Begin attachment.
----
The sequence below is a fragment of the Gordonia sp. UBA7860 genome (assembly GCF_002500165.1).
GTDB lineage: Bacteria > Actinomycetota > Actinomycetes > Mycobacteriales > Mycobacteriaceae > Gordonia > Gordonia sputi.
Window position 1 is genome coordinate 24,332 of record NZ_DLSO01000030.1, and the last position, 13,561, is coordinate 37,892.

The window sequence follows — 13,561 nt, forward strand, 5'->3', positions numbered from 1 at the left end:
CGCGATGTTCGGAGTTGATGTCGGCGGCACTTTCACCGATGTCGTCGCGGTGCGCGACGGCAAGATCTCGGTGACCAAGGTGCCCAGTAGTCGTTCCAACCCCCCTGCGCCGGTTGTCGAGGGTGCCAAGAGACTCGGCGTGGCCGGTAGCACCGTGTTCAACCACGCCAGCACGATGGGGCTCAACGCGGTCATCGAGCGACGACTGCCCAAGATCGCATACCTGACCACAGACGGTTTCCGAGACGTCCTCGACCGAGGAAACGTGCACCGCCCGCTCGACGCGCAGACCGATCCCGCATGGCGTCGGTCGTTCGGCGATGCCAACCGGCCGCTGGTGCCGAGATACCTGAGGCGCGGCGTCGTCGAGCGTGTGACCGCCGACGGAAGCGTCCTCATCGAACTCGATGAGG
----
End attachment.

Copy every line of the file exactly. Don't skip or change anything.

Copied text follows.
The sequence below is a fragment of the Gordonia sp. UBA7860 genome (assembly GCF_002500165.1).
GTDB lineage: Bacteria > Actinomycetota > Actinomycetes > Mycobacteriales > Mycobacteriaceae > Gordonia > Gordonia sputi.
Window position 1 is genome coordinate 24,332 of record NZ_DLSO01000030.1, and the last position, 13,561, is coordinate 37,892.

The window sequence follows — 13,561 nt, forward strand, 5'->3', positions numbered from 1 at the left end:
CGCGATGTTCGGAGTTGATGTCGGCGGCACTTTCACCGATGTCGTCGCGGTGCGCGACGGCAAGATCTCGGTGACCAAGGTGCCCAGTAGTCGTTCCAACCCCCCTGCGCCGGTTGTCGAGGGTGCCAAGAGACTCGGCGTGGCCGGTAGCACCGTGTTCAACCACGCCAGCACGATGGGGCTCAACGCGGTCATCGAGCGACGACTGCCCAAGATCGCATACCTGACCACAGACGGTTTCCGAGACGTCCTCGACCGAGGAAACGTGCACCGCCCGCTCGACGCGCAGACCGATCCCGCATGGCGTCGGTCGTTCGGCGATGCCAACCGGCCGCTGGTGCCGAGATACCTGAGGCGCGGCGTCGTCGAGCGTGTGACCGCCGACGGAAGCGTCCTCATCGAACTCGATGAGG